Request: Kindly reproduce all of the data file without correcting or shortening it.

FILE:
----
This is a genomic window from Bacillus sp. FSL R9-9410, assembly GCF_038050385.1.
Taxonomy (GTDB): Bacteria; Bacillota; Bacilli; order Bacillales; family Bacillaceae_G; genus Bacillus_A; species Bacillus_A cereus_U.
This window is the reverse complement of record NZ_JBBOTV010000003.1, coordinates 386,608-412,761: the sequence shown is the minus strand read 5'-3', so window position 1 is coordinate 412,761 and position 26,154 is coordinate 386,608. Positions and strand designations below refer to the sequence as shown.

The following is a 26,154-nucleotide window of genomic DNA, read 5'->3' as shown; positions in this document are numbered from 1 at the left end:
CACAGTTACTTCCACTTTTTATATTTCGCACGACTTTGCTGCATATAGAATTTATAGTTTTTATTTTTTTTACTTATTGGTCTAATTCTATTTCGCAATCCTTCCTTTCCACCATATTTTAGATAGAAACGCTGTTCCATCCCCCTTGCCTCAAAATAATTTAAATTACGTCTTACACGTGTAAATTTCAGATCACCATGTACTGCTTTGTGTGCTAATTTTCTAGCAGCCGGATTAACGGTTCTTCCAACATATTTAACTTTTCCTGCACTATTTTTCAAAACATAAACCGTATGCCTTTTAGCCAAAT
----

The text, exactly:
This is a genomic window from Bacillus sp. FSL R9-9410, assembly GCF_038050385.1.
Taxonomy (GTDB): Bacteria; Bacillota; Bacilli; order Bacillales; family Bacillaceae_G; genus Bacillus_A; species Bacillus_A cereus_U.
This window is the reverse complement of record NZ_JBBOTV010000003.1, coordinates 386,608-412,761: the sequence shown is the minus strand read 5'-3', so window position 1 is coordinate 412,761 and position 26,154 is coordinate 386,608. Positions and strand designations below refer to the sequence as shown.

The following is a 26,154-nucleotide window of genomic DNA, read 5'->3' as shown; positions in this document are numbered from 1 at the left end:
CACAGTTACTTCCACTTTTTATATTTCGCACGACTTTGCTGCATATAGAATTTATAGTTTTTATTTTTTTTACTTATTGGTCTAATTCTATTTCGCAATCCTTCCTTTCCACCATATTTTAGATAGAAACGCTGTTCCATCCCCCTTGCCTCAAAATAATTTAAATTACGTCTTACACGTGTAAATTTCAGATCACCATGTACTGCTTTGTGTGCTAATTTTCTAGCAGCCGGATTAACGGTTCTTCCAACATATTTAACTTTTCCTGCACTATTTTTCAAAACATAAACCGTATGCCTTTTAGCCAAAT